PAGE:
In the opening scenes of You Ain’t Seen Nothin’ Yet, a roll call of France’s most celebrated actors of stage and screen from the past four decades are contacted with the sad news of the passing of a playwright, the author of an updated reworking of Orpheus and Eurydice.
The playwright, Antoine d’Anthac, is fictional, the creation of real-life French playwright Jean Anouilh in the play Cher Antoine ou l’amour rate, which director / co-screenwriter Alain Resnais drafts to stand in for Anouilh as the author of his play Eurydice. The actors are real – among them Mathieu Amalric, Pierre Arditi, Sabine Azéma, Anne Consigny, Hippolyte Girardot, Michel Piccoli, and Lambert Wilson – playing fictionalized versions of themselves. In this incarnation, they have all appeared in productions of Eurydice on the Paris stage and have been invited to the playwright’s country mansion for his wake, which in this case is a posthumous request to watch a fresh interpretation performed by a young company to judge whether they are worthy of staging a new production.
You could call it a film within a play, or a play within a film, but neither really captures the Russian nesting doll quality of the deft merging and doubling of the two arts. I see it as living theater meeting the cinematic imagination of Alain Resnais, who wraps Anouilh’s two plays around one another for a new creation.
“I’d like everything to be perfect,” moons young husband Pierre (Jean Sorel) to his beautiful wife Séverine (Catherine Deneuve), trotting down a country road in a horse-drawn carriage in the opening of Belle de Jour. “If only you weren’t so cold.” Her apology doesn’t merely fall on deaf ears, it inflames him to sadistic sexual retribution, like something out of a Victorian melodrama by way of the Marquis de Sade. She’s hauled out of the carriage by the two drivers, dragged through the woods, bound and gagged, stripped and whipped, and finally ravished by the servants, at which point her expression changes from the wide-eyed stage terror of innocence abused to the surrender to physical ecstasy.
“What are you thinking about, Séverine?,” asks the same voice, now offscreen and, in a sense, in another movie. “I was thinking about you,” she answers with a sweet but aloof smile, sitting in bed in their city apartment like a porcelain princess while her doting husband readies himself for bed. But the spell is broken and the reverie over. The fantasies of her imagination do not cross over into her real life, where she sleeps alone in a single bed by her choice, the frigid wife of the opening seconds once again. He inches in for a romantic overture and she once again rebuffs him. A year after marriage, she’s still unable to give herself to her husband, a cultured, proper virgin with lurid sexual fantasies behind her physical coldness.
Luis Bunuel’s cheerfully brazen satire of sexual repression, social decorum, and erotic fantasies is in the running for Bunuel’s kinkiest film, and that’s saying a lot. You could say that Belle de Jour stars two Catherine Deneuves: the dreamy, romantic young innocent of The Umbrellas of Cherbourg (1964) and the uptight, anxious sexual repressive of Repulsion (1965). Buñuel didn’t cast the actress — she was pushed on the director by the producers, Raymond and Robert Hakim, and Deneuve had the impression that he took her with some reluctance — but he uses that cool, aloof Deneuve quality as a defining quality of Séverine, the beautiful young wife of a gallant but often absent (emotionally as well as physically) husband. On the surface she’s the picture-perfect bourgeois wife of a respected young surgeon with an almost reflexive disapproval of every break with respectability and dignity she sees or hears about, especially when it comes to Pierre’s friend Henri Husson (Michel Piccoli), a “rich and bored” provocateur and gleeful chauvinist who doesn’t let Séverine’s disdain prevent him from constantly propositioning her. Yet she escapes her own resistance to physical contact with her husband through similar fantasies and finally follows them to a real-life Paris bordello hidden away in an urban apartment, where she signs up for an afternoon shift (thus her working name: Belle de Jour).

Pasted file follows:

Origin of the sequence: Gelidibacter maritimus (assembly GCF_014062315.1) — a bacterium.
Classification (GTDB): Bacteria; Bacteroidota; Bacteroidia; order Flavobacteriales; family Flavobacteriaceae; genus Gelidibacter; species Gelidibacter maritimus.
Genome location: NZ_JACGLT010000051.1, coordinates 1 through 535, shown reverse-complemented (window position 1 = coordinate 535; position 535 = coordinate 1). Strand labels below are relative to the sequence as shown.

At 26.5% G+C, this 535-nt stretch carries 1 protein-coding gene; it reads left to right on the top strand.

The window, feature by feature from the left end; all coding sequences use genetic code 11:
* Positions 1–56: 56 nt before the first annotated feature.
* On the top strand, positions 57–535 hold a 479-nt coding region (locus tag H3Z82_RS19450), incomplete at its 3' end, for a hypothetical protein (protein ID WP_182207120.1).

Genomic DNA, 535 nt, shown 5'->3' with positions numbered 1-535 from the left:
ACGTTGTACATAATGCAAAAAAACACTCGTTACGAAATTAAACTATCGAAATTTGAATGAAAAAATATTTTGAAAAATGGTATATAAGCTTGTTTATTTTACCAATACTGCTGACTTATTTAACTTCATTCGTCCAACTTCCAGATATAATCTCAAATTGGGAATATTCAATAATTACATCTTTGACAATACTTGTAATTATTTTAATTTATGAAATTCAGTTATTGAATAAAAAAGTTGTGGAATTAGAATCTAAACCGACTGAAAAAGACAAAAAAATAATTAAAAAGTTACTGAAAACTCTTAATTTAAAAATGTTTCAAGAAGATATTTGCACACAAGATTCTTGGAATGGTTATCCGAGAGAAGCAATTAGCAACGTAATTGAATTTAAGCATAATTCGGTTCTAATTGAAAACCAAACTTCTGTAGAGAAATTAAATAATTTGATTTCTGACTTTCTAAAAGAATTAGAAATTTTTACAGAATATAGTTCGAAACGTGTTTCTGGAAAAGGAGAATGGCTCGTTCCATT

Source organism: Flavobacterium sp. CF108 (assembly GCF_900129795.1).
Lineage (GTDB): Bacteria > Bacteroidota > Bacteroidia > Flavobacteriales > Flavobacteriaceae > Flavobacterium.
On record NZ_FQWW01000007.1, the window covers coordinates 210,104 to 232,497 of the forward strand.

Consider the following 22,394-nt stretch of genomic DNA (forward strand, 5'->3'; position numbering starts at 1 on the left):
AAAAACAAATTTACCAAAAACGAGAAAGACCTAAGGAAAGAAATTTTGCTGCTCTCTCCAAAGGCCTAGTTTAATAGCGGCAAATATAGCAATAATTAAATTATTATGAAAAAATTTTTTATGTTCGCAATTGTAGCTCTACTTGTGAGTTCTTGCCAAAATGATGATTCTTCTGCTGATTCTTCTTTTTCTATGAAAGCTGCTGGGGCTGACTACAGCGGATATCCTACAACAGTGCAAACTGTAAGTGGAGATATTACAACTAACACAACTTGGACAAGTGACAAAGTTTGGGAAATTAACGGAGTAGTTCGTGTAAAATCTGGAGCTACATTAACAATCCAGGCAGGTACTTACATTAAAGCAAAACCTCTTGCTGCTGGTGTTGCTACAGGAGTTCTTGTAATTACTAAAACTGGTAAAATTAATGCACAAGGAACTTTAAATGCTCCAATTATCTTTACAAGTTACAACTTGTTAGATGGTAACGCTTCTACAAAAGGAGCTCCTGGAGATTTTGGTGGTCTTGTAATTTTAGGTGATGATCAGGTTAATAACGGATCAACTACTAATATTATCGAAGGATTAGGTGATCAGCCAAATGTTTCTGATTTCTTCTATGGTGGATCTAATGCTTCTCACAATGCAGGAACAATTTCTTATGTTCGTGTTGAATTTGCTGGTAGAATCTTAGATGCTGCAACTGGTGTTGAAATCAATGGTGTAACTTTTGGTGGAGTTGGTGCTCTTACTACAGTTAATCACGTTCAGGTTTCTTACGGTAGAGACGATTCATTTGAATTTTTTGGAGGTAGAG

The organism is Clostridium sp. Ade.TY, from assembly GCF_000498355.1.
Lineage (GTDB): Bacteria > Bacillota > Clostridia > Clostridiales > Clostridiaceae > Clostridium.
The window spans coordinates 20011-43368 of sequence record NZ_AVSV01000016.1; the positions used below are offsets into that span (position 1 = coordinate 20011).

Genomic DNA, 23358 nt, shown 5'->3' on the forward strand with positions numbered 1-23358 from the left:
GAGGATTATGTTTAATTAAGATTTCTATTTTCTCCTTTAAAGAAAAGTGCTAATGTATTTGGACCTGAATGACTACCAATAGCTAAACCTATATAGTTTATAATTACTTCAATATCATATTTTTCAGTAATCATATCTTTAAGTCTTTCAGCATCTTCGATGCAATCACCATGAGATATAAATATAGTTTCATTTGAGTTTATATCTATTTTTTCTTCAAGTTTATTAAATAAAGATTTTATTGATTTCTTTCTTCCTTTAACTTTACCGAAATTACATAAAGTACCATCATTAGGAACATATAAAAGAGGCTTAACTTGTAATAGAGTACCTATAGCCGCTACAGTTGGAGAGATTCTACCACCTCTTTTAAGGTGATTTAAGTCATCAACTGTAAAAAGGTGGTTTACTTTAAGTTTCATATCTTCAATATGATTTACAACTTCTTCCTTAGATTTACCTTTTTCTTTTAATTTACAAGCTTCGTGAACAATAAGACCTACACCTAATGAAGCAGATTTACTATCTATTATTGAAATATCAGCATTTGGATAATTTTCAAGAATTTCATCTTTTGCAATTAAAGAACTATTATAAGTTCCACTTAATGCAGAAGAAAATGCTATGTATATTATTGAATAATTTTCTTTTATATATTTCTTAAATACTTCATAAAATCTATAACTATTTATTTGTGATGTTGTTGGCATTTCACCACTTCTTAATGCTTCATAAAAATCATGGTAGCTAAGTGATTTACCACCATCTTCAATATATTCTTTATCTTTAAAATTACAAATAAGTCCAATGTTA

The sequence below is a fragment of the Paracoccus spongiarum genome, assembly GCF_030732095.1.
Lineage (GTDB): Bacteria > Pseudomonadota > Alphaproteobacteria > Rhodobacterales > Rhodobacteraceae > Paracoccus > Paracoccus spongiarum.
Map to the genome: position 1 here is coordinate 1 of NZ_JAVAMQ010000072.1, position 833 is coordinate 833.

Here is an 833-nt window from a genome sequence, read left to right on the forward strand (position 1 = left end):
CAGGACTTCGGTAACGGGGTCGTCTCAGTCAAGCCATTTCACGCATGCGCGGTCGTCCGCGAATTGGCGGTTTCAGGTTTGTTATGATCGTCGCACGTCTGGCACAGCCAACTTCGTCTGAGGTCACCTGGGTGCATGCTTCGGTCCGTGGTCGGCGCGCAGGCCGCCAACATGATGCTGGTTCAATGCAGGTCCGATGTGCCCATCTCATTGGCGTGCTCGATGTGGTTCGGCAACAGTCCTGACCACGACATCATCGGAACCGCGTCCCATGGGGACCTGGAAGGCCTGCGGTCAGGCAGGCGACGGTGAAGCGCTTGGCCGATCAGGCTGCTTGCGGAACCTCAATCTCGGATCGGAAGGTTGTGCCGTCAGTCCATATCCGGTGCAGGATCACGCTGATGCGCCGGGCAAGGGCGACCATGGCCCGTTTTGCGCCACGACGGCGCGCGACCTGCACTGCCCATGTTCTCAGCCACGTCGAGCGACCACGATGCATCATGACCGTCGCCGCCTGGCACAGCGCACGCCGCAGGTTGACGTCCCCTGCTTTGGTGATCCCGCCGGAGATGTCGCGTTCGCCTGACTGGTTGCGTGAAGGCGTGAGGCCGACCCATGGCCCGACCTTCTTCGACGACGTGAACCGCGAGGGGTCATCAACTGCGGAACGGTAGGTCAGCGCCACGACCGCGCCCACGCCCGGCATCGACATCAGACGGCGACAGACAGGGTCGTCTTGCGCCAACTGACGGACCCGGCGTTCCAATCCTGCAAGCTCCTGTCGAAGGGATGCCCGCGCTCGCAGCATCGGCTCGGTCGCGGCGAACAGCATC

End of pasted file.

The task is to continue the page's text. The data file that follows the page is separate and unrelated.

Italian auteur Marco Ferreri’s films profile a modern consumer culture that is not simply empty but diseased, deadening emotions and driving people (specifically men) to acts of excess. The epitome is La Grande Bouffe, his grotesque 1973 men so bored life they decide to end it all in one final orgy, a food-and-sex blow-out, but you can find the seeds of that in the 1969 Dillinger in Dead, recently restored and rereleased in a revival run and now on DVD from Criterion.
It’s not a gangster film but an eerie character study of an industrial engineer (Michel Piccoli) over a long night where boredom and ennui and alienation (he’s in the middle of designing a gas mask) take their toll. Set almost entirely within the walls of a cluttered modern apartment filled with cultural detritus, Piccoli’s character plays like a spirited kid in a life-size toy box while his gorgeous but emotionally disconnected wife (Anita Pallenberg) medicates herself to sleep. He watches (and then interacts with) home movies, cooks up a snack, grabs a quickie with the maid (Annie Girardot), but the toy that fascinates him most is a handgun (which he cleans in olive oil) that may have belonged to Dillinger (or is simply wrapped up in the gangster’s mystic, which becomes both as his tool of liberation and of his ultimate act of arrogance and human contempt.